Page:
Get your gag reflex ready. It’s about to go nuts.
According to this Wired magazine article, schizophrenics “aren’t fooled by an optical illusion known as the ‘hollow mask’ that the rest of us fall for because connections between the sensory and conceptual areas of their brains might be on the fritz.”
It gave this video as an example:
I don’t see the mask as convex when it’s concave. I watched it several times and it always appears inverted to me. Does that make me a schizophrenic? Probably not. But sometimes I can’t help but read descriptions of mental illness and wonder if I have one illness or another. I read those descriptions or I catch one of those commercials on TV talking about a new drug for a different illness, and I panic. I must have this one. Surely this one affects me.
Commercial: “When you sit on a plane for a couple hours, do your legs start to hurt? When you stand long hours carrying a heavy camera in your hands, do your legs hurt the next day? Then you suffer from Normal Leg Syndrome. Act now and get 10 years of Normal Leg Antidote for the low price of …”
Don’t the vagaries in commercials like these drive you insane?
Commercial: “Do you wake up in the morning? Do you eat breakfast soon after you wake up? Do you eat lunch around noon and dinner around 6 p.m.? Do you think people should be treated the way Jesus would have treated them? Then you suffer from bleeding-heart liberalism! It’s not too late for you. Wash down these Conservat-o-matic Pills with this tasty Kool-Aid-type drink so you can write off compassion and heart-felt sympathy forever!”
ME: “Yes, that’s me! I can’t believe how precisely this commercial described my symptoms! I must take Conservat-o-matic Pills!”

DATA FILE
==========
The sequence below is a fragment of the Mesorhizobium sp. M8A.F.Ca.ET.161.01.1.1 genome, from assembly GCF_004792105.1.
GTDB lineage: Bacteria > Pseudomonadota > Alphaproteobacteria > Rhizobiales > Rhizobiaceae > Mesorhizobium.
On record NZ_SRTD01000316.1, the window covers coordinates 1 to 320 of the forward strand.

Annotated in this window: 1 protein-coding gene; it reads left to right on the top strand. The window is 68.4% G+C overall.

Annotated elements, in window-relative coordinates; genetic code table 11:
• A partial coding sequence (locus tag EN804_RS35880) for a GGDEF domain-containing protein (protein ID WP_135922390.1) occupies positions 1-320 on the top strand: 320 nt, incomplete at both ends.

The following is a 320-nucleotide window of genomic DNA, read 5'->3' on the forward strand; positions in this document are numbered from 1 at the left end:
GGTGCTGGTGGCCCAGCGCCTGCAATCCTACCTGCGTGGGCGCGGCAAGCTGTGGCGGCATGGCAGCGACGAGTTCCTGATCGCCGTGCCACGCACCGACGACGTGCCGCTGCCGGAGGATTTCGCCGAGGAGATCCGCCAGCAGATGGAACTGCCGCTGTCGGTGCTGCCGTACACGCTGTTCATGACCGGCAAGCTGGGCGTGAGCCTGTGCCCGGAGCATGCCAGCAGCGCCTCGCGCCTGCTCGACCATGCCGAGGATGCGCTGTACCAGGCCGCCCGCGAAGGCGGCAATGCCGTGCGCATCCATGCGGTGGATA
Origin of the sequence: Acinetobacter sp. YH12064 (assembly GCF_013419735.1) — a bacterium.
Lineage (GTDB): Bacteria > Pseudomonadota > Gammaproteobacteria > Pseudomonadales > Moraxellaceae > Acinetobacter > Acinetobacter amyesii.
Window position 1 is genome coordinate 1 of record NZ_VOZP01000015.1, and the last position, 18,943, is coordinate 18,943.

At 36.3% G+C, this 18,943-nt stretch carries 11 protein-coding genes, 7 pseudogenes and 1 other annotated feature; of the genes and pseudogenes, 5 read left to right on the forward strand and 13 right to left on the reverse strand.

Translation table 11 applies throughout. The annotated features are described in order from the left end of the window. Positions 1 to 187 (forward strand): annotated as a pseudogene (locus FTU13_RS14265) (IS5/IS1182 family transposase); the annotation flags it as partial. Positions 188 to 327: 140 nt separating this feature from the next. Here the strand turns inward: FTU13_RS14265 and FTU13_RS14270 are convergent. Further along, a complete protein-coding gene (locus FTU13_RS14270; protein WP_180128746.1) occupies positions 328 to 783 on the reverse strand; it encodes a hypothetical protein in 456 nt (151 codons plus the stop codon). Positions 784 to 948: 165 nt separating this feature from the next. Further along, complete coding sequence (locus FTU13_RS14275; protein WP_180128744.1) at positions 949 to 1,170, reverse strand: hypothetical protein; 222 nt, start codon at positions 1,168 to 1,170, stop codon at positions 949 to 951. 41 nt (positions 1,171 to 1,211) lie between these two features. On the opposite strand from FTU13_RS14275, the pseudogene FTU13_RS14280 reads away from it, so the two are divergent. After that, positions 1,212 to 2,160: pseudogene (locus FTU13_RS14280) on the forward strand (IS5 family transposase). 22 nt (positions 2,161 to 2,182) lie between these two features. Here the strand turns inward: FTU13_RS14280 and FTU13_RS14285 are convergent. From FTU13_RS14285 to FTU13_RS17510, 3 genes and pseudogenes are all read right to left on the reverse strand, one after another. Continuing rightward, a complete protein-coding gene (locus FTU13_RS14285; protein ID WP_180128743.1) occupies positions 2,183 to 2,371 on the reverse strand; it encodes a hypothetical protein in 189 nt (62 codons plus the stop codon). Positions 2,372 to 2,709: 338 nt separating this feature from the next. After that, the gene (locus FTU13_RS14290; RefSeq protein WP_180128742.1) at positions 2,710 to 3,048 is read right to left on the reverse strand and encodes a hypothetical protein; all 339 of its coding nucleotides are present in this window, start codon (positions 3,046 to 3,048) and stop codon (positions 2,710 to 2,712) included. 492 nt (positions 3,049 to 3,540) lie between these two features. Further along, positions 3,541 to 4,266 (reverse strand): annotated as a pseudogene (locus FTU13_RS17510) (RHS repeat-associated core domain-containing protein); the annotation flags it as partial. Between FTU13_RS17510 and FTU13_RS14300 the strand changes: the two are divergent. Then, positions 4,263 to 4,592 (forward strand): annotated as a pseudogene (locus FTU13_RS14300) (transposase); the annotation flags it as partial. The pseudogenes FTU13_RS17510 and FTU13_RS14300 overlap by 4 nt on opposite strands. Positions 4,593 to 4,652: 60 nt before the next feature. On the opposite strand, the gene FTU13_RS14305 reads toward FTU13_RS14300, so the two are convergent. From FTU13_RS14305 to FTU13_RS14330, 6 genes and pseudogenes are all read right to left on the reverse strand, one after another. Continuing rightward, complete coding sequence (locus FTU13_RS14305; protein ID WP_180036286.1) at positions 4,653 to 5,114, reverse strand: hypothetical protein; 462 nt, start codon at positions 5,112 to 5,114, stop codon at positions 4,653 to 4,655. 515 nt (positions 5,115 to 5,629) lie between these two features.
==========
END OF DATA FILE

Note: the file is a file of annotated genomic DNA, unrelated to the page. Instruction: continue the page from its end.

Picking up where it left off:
Commercial: “Do you go to the bathroom after drinking lots of water? Do certain foods in Thailand cause explosive diarrhea? You suffer from Human Normalcy? We have the drug for you!”
ME: “YES! I suffer from Human Normalcy! Now I can finally get help!”
I exhibit some night-time paranoias, but those aren’t DSM-IV characteristics of schizophrenia. Maybe there’s another illness that fits that description. Why do I constantly have to battle thoughts that I suffer from the illnesses? Why do marketing, psychics, quacks and religious ideology convince so many people?
Is acceptance of reality a disease, too? Does accepting things I can smell, touch, feel and hear render me a subject in the DSM-IV?
Have I told you that I suffer from a weird case of the turrets, too? Frequently, I blurt out different phrases. I can’t control it, and when people hear me, I have to write it off as mumbling to myself. It wouldn’t be so bad if it wasn’t always the same phrases. When the train goes rumbling by and I’m outside, it gets worse, because my brain knows somehow that no one can hear me. It’s like my brain relishes in being able to say anything out loud that normally would be considered CRAZY.
Unscientifically, I think everyone suffers a little from a variety of mental illnesses. Some people show a little obsessive compulsive disorder. Other people exhibit a little depression. Lots of people suffer from delusions and irrationalities, including me. These things are uncontrollable, methinks.
Or maybe everyone doesn’t exhibit some form of some mental illnesses, except for me and the rest of the wackjobs. Oh no! Run!
In the event that most people do have a little bit of a lot of illnesses, wouldn’t it be better if people recognized that, or had it professionally recognized?
Lots of people self diagnose, and they self medicate with all kinds of drugs.
When you look at me and think I’m crazy, you’re diagnosing me. The secret is out, I do it to you too. Would it hurt that people learned a basic amount of information on normal things that affect normal people so that we could approach the world with similar understandings about the world around us?